All about Volkswagen complaints

A comprehensive resource of all things that can wrong in an Audi. And the occasional bright spot.

The More You Know

I'm guessing whoever said "what you don't know can't hurt you" never drove a Volkswagen.

The Worst of Volkswagen

We collect quite a bit of data around here, so let’s take a look at what’s changed in community, activity, hiring, meetups, and more over the past year …

Recent Volkswagen News

Leaking Brake Lines in the 2017 Passat

It’s been a bad week for 2017 Volkswagens. First there was a tiny recall for seized up engines in the 2017 Jetta. Now the 2017 Passat is being recalled to replace leaking brake lines.

Engineers traced the brake fluid leaks to end flares of the brake lines that were damaged during manufacturing, causing the seals to be faulty. A low brake fluid warning light will activate when the fluid reaches a certain level.

Details on this recall are still coming in.

Two 2017 Jettas Recalled for Seizing Engines

Whenever a recall is announced, there’s good reason to hold your breath. Especially when you hear Volkswagen is recalling the 2017 Jetta because its 1.4-liter engine can seize up. Well, breath easy friends – because this recall is for two vehicles. Yes, two.

Well breathe easy unless you’re one of the two unlucky ones. Then you should probably breathe fire.

Volkswagen is giving two choices to the two owners (or one owner if they own both Jettas): VW will replace the engine block in the vehicle or buy back the vehicle. However, Volkswagen didn’t say what will be paid for the new Jetta.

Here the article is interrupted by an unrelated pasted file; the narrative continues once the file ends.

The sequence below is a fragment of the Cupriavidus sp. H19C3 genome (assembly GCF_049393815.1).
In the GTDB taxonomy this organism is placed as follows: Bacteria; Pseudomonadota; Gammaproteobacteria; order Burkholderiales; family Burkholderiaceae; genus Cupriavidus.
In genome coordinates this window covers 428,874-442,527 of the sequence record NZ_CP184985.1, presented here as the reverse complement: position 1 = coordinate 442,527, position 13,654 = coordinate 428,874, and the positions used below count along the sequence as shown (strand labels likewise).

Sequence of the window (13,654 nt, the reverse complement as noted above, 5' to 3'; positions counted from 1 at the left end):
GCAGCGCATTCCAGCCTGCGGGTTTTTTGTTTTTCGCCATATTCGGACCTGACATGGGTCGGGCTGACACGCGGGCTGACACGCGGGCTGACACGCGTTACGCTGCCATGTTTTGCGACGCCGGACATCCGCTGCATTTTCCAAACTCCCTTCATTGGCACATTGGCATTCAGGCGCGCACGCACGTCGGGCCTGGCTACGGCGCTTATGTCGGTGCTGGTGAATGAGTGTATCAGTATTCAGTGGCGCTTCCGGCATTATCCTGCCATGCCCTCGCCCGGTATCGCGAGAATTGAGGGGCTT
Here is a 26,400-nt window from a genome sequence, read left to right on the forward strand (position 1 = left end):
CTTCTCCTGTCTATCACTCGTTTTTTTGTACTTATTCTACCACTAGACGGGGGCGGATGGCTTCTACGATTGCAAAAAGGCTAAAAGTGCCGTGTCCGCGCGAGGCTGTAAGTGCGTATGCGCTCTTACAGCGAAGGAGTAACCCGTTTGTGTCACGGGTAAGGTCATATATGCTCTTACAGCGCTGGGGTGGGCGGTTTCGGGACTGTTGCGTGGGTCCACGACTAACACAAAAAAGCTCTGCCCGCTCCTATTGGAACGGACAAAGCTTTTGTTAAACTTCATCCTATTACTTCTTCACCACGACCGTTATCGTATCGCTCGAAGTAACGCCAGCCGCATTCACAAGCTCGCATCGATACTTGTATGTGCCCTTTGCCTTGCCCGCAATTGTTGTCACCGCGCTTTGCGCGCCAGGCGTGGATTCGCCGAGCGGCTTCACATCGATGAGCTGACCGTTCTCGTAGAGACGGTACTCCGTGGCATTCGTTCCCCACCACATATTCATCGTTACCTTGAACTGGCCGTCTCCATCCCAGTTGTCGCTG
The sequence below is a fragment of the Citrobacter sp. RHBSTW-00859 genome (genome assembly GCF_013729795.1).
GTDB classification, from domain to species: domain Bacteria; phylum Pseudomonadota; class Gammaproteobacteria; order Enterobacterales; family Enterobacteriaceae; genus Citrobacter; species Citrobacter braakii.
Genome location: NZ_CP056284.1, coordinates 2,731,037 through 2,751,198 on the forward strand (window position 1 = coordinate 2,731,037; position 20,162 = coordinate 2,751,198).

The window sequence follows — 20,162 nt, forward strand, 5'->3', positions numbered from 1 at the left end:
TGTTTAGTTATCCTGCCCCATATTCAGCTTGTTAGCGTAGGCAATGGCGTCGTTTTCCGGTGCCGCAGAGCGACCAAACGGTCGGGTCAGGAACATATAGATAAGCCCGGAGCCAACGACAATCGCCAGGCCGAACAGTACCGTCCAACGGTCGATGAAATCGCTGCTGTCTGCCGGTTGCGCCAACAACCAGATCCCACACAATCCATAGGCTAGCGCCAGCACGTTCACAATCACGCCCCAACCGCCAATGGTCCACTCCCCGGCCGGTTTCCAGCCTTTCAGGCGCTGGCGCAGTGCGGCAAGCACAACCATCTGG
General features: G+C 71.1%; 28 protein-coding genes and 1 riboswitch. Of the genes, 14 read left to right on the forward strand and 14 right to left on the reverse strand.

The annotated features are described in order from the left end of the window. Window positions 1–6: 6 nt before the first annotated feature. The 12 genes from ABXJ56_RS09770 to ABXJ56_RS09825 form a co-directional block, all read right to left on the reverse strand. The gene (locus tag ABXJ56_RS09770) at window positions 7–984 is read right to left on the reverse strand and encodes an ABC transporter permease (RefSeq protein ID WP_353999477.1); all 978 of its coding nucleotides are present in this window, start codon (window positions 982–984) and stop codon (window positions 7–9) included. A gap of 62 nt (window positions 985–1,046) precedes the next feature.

And while you’d think this would be the smallest recall in history, Kia says step aside, amateurs.

VW Releases 3.0L TDI Settlement Terms

Volkswagen has released a settlement update for 83,000 Audi, Porsche, and VW vehicles with TDI engines. And methinks most owners are going to be Scrooge McDuck levels of happy.

VW Touareg Diesel Owners Right About Now

Owners of the 2009-2012 VW Touareg 3.0L diesel have a decision to make. They can accept a buyback offer between $26,000 to $58,000 (depending on model year and mileage) or owners can keep their SUV, wait for VW’s fix, and receive up to $15,380 as compensation for their troubles.

Even previous owners will be eligible for payments ranging from $4,627 to $7,747.

For owners of certain 2013-2016 Touareg TDIs, once VW gets the go-ahead from environmental regulators, they will fix the vehicles without offering any buybacks. However, once repaired, owners and lessees will get compensation ranging from $8,539 to $17,614.

Current lessees will also be given the option to terminate their lease without any penalty.

All this is to say that VW is paying through the nose for cheating on their diesel emissions. In total, more than $1 billion will be going back to consumers. And that number could grow significantly if they can’t come up with an adequate fix.

There’s a breakdown of the details on CarComplaints.com.

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